#### Transcript Wild FAP 19th Edition Chapter 25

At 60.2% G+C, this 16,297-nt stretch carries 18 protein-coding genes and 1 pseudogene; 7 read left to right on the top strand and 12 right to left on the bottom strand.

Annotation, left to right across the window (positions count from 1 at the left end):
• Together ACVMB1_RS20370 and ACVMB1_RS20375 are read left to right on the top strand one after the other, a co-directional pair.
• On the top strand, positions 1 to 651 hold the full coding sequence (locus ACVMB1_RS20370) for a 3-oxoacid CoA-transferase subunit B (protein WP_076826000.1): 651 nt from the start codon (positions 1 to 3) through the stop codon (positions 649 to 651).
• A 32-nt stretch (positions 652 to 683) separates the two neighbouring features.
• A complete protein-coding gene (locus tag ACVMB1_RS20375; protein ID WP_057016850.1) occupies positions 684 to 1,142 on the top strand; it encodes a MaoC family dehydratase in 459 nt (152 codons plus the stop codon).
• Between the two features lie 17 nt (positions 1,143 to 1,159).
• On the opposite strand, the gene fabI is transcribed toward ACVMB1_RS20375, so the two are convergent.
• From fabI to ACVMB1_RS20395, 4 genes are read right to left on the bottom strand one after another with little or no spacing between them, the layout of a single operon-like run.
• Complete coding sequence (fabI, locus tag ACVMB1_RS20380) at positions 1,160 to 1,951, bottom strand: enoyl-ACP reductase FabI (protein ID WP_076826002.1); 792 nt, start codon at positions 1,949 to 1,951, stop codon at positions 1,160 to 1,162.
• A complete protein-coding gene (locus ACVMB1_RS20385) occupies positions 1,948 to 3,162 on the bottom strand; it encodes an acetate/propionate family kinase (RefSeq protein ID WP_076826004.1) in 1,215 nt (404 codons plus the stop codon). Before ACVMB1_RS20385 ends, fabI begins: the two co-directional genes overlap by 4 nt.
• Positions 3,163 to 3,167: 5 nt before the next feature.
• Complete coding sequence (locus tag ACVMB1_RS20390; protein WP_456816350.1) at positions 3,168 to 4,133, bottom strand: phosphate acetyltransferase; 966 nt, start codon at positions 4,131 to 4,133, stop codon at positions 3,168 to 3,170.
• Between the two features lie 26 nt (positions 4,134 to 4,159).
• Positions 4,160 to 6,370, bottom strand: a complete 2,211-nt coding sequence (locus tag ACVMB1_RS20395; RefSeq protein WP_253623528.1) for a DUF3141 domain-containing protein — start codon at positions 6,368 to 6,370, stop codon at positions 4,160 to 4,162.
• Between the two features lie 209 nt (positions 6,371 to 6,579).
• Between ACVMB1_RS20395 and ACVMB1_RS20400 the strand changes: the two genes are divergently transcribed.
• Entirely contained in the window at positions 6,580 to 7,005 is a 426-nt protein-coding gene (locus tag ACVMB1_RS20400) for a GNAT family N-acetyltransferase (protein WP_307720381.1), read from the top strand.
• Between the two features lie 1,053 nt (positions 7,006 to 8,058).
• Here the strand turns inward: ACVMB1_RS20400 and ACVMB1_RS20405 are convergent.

CAPITAL BUDGETING C1 Outcome is uncertain. Large amounts of money are usually involved. Capital budgeting: Analyzing alternative longterm investments and deciding which assets to acquire or sell. Decision may be difficult or impossible to reverse. McGraw-Hill/Irwin Investment involves a long-term commitment. Slide 1 PAYBACK PERIOD P1 The payback period of an investment is the time expected to recover the initial investment amount. Managers prefer investing in projects with shorter payback periods. McGraw-Hill/Irwin Slide 2 COMPUTING PAYBACK PERIOD WITH EVEN CASH FLOWS P1 FasTrac is considering buying a new machine that will be used in its manufacturing operations. The machine costs $16,000 and is expected to produce annual net cash flows of $4,100. The machine is expected to have an 8-year useful life with no salvage value. Calculate the payback period. Payback Cost of Investment = period Annual Net Cash Flow Payback = period McGraw-Hill/Irwin $16,000 $4,100 = 3.9 years Slide 3 COMPUTING PAYBACK PERIOD WITH UNEVEN CASH FLOWS P1 In the previous example, we assumed that the increase in cash flows would be the same each year. Now, let’s look at an example where the cash flows vary each year. $5,000 $4,100 McGraw-Hill/Irwin Slide 4 PAYBACK PERIOD WITH UNEVEN CASH FLOWS P1 We recover the $16,000 FasTrac wants to purchase price between install a machine years 4 and 5, about that costsfor $16,000 4.2 years the and has an 8-year payback period. useful life with zero salvage value. Annual net cash flows are: McGraw-Hill/Irwin Year 0 1 2 3 4 4.2 5 6 7 8 Annual Net Cash Flows $ (16,000) 3,000 4,000 4,000 4,000 5,000 3,000 2,000 2,000 Cumulative Net Cash Flows $ (16,000) (13,000) (9,000) (5,000) (1,000) 4,000 7,000 9,000 11,000 Slide 5 P1 USING THE PAYBACK PERIOD The payback period has two major shortcomings. It ignores the time value of money. It ignores cash flows after the payback period. Consider the following example where both projects cost $5,000 and have five-year useful lives: Year 1 2 3 4 5 Project One Net Cash Inflows $ 2,000 2,000 2,000 2,000 2,000 Project Two Net Cash Inflows $ 1,000 1,000 1,000 1,000 1,000,000 Would you invest in Project One just because it has a shorter payback period? McGraw-Hill/Irwin Slide 6 P2 ACCOUNTING RATE OF RETURN Reconsider the $16,000 investment beingon The accounting rate of return focuses considered by FasTrac. The annual after-tax annual income instead of cash flows. net income is $2,100. Compute the accounting rate of return. Accounting rate of return = Annual $2,100 after-tax net income = 26.25% $8,000 Annual average investment Beginning book $16,000 value ++ $0Ending book value 2 2 McGraw-Hill/Irwin Slide 7 ACCOUNTING RATE OF RETURN Depreciation may be calculated several ways. Income may vary from year to year. So why would I ever want to use this method anyway? Time value of money is ignored. McGraw-Hill/Irwin Slide 8 NET PRESENT VALUE P3 Discount the future net cash budgeting flows from the Now let’s look at a capital investment at the required rate of return. model that considers the time Subtract the initial amount invested from value of cash cash flows. sum of the discounted flows. FasTrac is considering the purchase of a conveyor costing $16,000 with an 8-year useful life with zero salvage value that promises annual net cash flows of $4,100. FasTrac requires a 12 percent compounded annual return on its investments. McGraw-Hill/Irwin Slide 9 NET PRESENT VALUE WITH EQUAL CASH FLOWS P3 Present value factors Present Annual Net Value of $1 for 12 percent Present Value of Year Cash Flows Factor Cash Flows 1 $ 4,100 0.8929 $ 3,661 2 4,100 0.7972 3,269 3 4,100 0.7118 2,918 4 4,100 0.6355 2,606 5 4,100 0.5674 2,326 6 4,100 0.5066 2,077 A positive net present indicates that this 7 4,100 value 0.4523 1,854 project earns more than 8 4,100 12 percent 0.4039on the investment. 1,656 Total $ 32,800 $ 20,367 Amount to be invested (16,000) Net present value of investment $ 4,367 McGraw-Hill/Irwin Slide 10 P3 NET PRESENT VALUE DECISION RULE If the Net Present Value is . . . McGraw-Hill/Irwin Then the Project is . . . Positive . . . Acceptable, since it promises a return greater than the required rate of return. Zero . . . Acceptable, since it promises a return equal to the required rate of return. Negative . . . Not acceptable, since it promises a return less than the required rate of return. Slide 11 P3 NET PRESENT VALUE WITH UNEVEN CASH FLOWS Net Cash Flows Year A B C 1 $ 5,000 $ 8,000 $ 1,000 2 5,000 5,000 5,000 3 5,000 2,000 9,000 Total $ 15,000 $ 15,000 $ 15,000 Amount invested Net Present Value Present Value of $1 Factor at 10% 0.9091 0.8264 0.7513 PV of Net Cash Flows A B C $ 4,546 $ 7,273 $ 909 4,132 4,132 4,132 3,757 1,503 6,762 $ 12,435 $ 12,908 $ 11,803 (12,000) (12,000) (12,000) $ 435 $ 908 $ (197) Although all projects require the same investment and have the same total net cash flows, project B has a higher net present value because of a larger net cash flow in year 1. McGraw-Hill/Irwin Slide 12 P4 INTERNAL RATE OF RETURN (IRR) The interest rate that makes . . . Present Present value of value of = cash inflows cash outflows The net present value equal zero. McGraw-Hill/Irwin Slide 13 P4 INTERNAL RATE OF RETURN (IRR) Projects with even annual cash flows Project life = 3 years Initial cost = $12,000 Annual net cash inflows = $5,000 Determine the IRR for this project. 1. Compute present value factor. $12,000 ÷ $5,000 per year = 2.40 2. Using present value of annuity table . . . McGraw-Hill/Irwin Slide 14 P4 INTERNAL RATE OF RETURN (IRR) 1. Determine the present value factor. $12,000 ÷ $5,000 per year = 2.40 2. Using present value of annuity table In that IRR is row, the Locate the row locate the interest rate whose number interest factor of the column equals the closest in in which the periods in the amount to the present value project’s life. present value factor is found. factor. McGraw-Hill/Irwin Periods 1 2 3 4 5 10% 0.90909 1.73554 2.48685 3.16987 3.79079 IRR is . approximately .. 12%. 12% 0.89286 1.69005 2.40183 3.03735 3.60478 14% 0.87719 1.64666 2.32163 2.91371 3.43308 Slide 15 P4 INTERNAL RATE OF RETURN (IRR) Uneven Cash Flows If cash inflows are unequal, trial and error solution will result if present value tables are used. Sophisticated business calculators and electronic spreadsheets can be used to easily solve these problems. Use of Internal Rate of Return Compare the internal rate of return on a project to a predetermined hurdle rate (cost of capital). To be acceptable, a project’s rate of return cannot be less than the cost of capital. McGraw-Hill/Irwin Slide 16 Comparing Methods C2 Basis of measurement Measure expressed as Strengths Limitations Payback period Cash flows Number of years Easy to Understand Easy to Understand Net present Internal rate value of return Cash flows Cash flows Profitability Profitability Dollar Percent Amount Considers time Considers time value of money value of money Allows Allows Accommodates Allows comparison comparison different risk comparisons across projects across projects levels over of dissimilar a project's life projects Doesn't Doesn't Difficult to Doesn't reflect consider time consider time compare varying risk value of money value of money dissimilar levels over the projects project's life Doesn't consider cash flows after payback period McGraw-Hill/Irwin Accounting rate of return Accrual income Percent Doesn't give annual rates over the life of a project Slide 17 DECISION MAKING C3 Decision making involves five steps: Define the decision task. Identify alternative actions. Collect relevant information on alternatives. Select the course of action. Analyze and assess decisions made. McGraw-Hill/Irwin Slide 18 RELEVANT COSTS C3 Costs that are applicable to a particular decision. Costs that should have a bearing on which alternative a manager selects. Costs that are avoidable. Future costs that differ between alternatives. McGraw-Hill/Irwin Slide 19 RELEVANT COSTS C3 Sunk costs are the result of past decisions and cannot be changed by any current or future decisions. Sunk costs are irrelevant to current or future decisions. Out- of-pocket costs are future outlays of cash associated with a particular decision. Out-of-pocket costs are relevant to decisions. Opportunity costs are the potential benefits given up when one alternative is selected over another. Opportunity costs are relevant to decisions. McGraw-Hill/Irwin Slide 20 A1 ACCEPTING ADDITIONAL BUSINESS The decision to accept additional business should be based on incremental costs and incremental revenues. Incremental amounts are those that occur if the company decides to accept the new business. FasTrac currently sells 100,000 units of its product. The company has revenue and costs as shown. Sales Direct materials Direct labor Factory overhead Selling expenses Administrative expenses Total expenses Operating income McGraw-Hill/Irwin Per Unit $ 10.00 3.50 2.20 1.10 1.40 0.80 $ 9.00 $ 1.00 $ $ $ Total 1,000,000 350,000 220,000 110,000 140,000 80,000 900,000 100,000 Slide 21 A1 ACCEPTING ADDITIONAL BUSINESS FasTrac is approached by an overseas company that offers to purchase 10,000 units at $8.50 per unit. If FasTrac accepts the offer, total factory overhead will increase by $5,000; total selling expenses will increase by $2,000; and total administrative expenses will increase by $1,000. Should FasTrac accept the offer? McGraw-Hill/Irwin Slide 22 A1 ACCEPTING ADDITIONAL BUSINESS First let’s look at incorrect reasoning that leads to an incorrect decision. Our cost is $9.00 per unit. I can’t sell for $8.50 per unit. McGraw-Hill/Irwin Slide 23 A1 ACCEPTING ADDITIONAL BUSINESS This analysis leads to the correct decision. Current Additional Business Business Combined Sales $ 1,000,000 $ 85,000 $ 1,085,000 Even though the$ $8.50 selling $ price35,000 is less than the Direct materials 350,000 $ 385,000 normal FasTrac should the Direct labor $10 selling price, 220,000 22,000 accept 242,000 offer because net income by $20,000. Factory overhead 110,000will increase 5,000 115,000 Selling expenses 140,000 2,000 142,000 Admin. expenses 80,000 1,000 81,000 Total expenses $ 900,000 $ 65,000 $ 965,000 Operating income $ 100,000 $ 20,000 $ 120,000 10,000 10,000 new 10,000 units new ×units $8.50 units × $3.50 = $35,000 = $85,000 new ×selling $2.20 =price $22,000 McGraw-Hill/Irwin Slide 24 MAKE OR BUY DECISIONS A1 Incremental costs also are important in the decision to make a product or purchase it from a supplier. The cost to produce an item must include (1) direct materials, (2) direct labor, and (3) incremental overhead. We should not use the predetermined overhead rate to determine product cost. McGraw-Hill/Irwin Slide 25 MAKE OR BUY DECISIONS A1 FasTrac currently makes part #417, assigning overhead at 100 percent of direct labor cost, with the following unit cost: Cost to Make Part #417 Direct materials Direct labor Factory overhead Total cost to make McGraw-Hill/Irwin Make $ 0.45 0.50 0.50 $ 1.45 Slide 26 A1 MAKE OR BUY DECISIONS FasTrac can buy part #417 from a supplier for $1.20. How much overhead do we have to eliminate before we should buy this part? Make vs. Buy Analysis Direct materials Direct labor Factory overhead Purchase price Total incremental costs Make $ 0.45 0.50 0.25 ? ---1.20 ? Buy ---------$ 1.20 $ 1.20 We must eliminate $.25 per unit of overhead, leaving a maximum of $0.25 per unit. McGraw-Hill/Irwin Slide 27 SCRAP OR REWORK A1 Costs incurred in manufacturing units of product that do not meet quality standards are sunk costs and cannot be recovered. As long as rework costs are recovered through sale of the product, and rework does not interfere with normal production, we should rework rather than scrap. McGraw-Hill/Irwin Slide 28 A1 SCRAP OR REWORK FasTrac has 10,000 defective units that cost $1.00 each to make. The units can be scrapped now for $.40 each or reworked at an additional cost of $.80 per unit. If reworked, the units can be sold for the normal selling price of $1.50 each. Reworking the defective units will prevent the production of 10,000 new units that would also sell for $1.50. Should FasTrac scrap or rework? McGraw-Hill/Irwin Slide 29 SCRAP OR REWORK A1 FasTrac should scrap theper units 10,000 units × $0.80 unitnow. Sale of Defects Less rework costs Less opportunity cost Net return Scrap Now $ 4,000 $ 4,000 Rework $ 15,000 (8,000) (5,000) 2,000 If FasTrac fails to include the opportunity cost, 10,000 units × $0.40 per unit the rework option would show a return of $7,000, 10,000 units × ($1.50 - $1.00) per unit mistakenly making rework appear more favorable. 10,000 units × $1.50 per unit McGraw-Hill/Irwin Slide 30 SELL OR PROCESS A1 Businesses are often faced with the decision to sell partially completed products or to process them to completion. As a general rule, we process further only if incremental revenues exceed incremental costs. FasTrac has 40,000 units of partially finished product Q. Processing costs to date are $30,000. The 40,000 unfinished units can be sold as is for $50,000 or they can be processed further to produce finished products X, Y, and Z. The additional processing will cost $80,000 and result in the following revenues: McGraw-Hill/Irwin Slide 31 SELL OR PROCESS A1 Product X Y Z Spoilage Total Price $ 4.00 6.00 8.00 - Units 10,000 22,000 6,000 2,000 40,000 Revenue $ 40,000 132,000 48,000 $ 220,000 Revenue if processed $ continue 220,000 Should FasTrac sell product Q or Revenue if sold as is (50,000) processing into products X, Y, and Z? Incremental revenue Cost to process Incremental net income 170,000 (80,000) $ 90,000 FasTrac should continue processing. The earlier $30,000 cost for product Q is sunk and therefore irrelevant to the decision. McGraw-Hill/Irwin Slide 32 A1 SALES MIX SELECTION When a company sells a variety of products, some are likely to be more profitable than others. To make an informed decision, management must consider . . . The contribution margin of each product, The facilities required to produce each product and any constraints on the facilities, and The demand for each product. McGraw-Hill/Irwin Slide 33 SALES MIX SELECTION A1 the following for that two demand, If demandConsider for A is limited, producedata to meet then use the remaining produce B. products made andfacilities sold bytoFasTrac. Per unit amounts Product B has a greater Selling price contribution costs margin than Variable Product A, but it Contribution margin requires more machine Machine hours required to hours per produce oneunit unitto produce. Contribution per machine hour Product A $ 5.00 3.50 $ 1.50 Product B $ 7.50 5.50 $ 2.00 1.0 1.50 2.0 1.00 $ $ If each product requires the same time to make, and the demand With unlimited demand for A andis B,unlimited, produce asFasTrac many units of Consider this additional information. produce only Product B.hour worked. A as possible should since A provides more dollars per McGraw-Hill/Irwin Slide 34 SEGMENT ELIMINATION A1 A segment is a candidate for elimination if its revenues are less than its avoidable expenses. FasTrac is considering eliminating its Treadmill Division because total expenses of $48,300 are greater than its sales of $47,800. McGraw-Hill/Irwin Slide 35 A1 SEGMENT ELIMINATION Total Expenses $ 30,200 Avoidable Expenses $ 30,200 7,900 200 7,900 Cost of goods sold Direct expenses: Salaries Equipment depreciation Indirect expenses: Rent and utilities Advertising Insurance Service department costs: Departmental office Purchasing Total $ McGraw-Hill/Irwin 3,150 200 400 3,060 3,190 48,300 Unavoidable Expenses $ 200 3,150 Let’s 200 identify avoidable 300 expenses. 100 2,200 1,000 $ 41,800 $ 860 2,190 6,500 Slide 36 SEGMENT ELIMINATION A1 Sales Avoidable expenses Decrease in income $ 47,800 41,800 $ 6,000 Do not eliminate the Treadmill Division! McGraw-Hill/Irwin Slide 37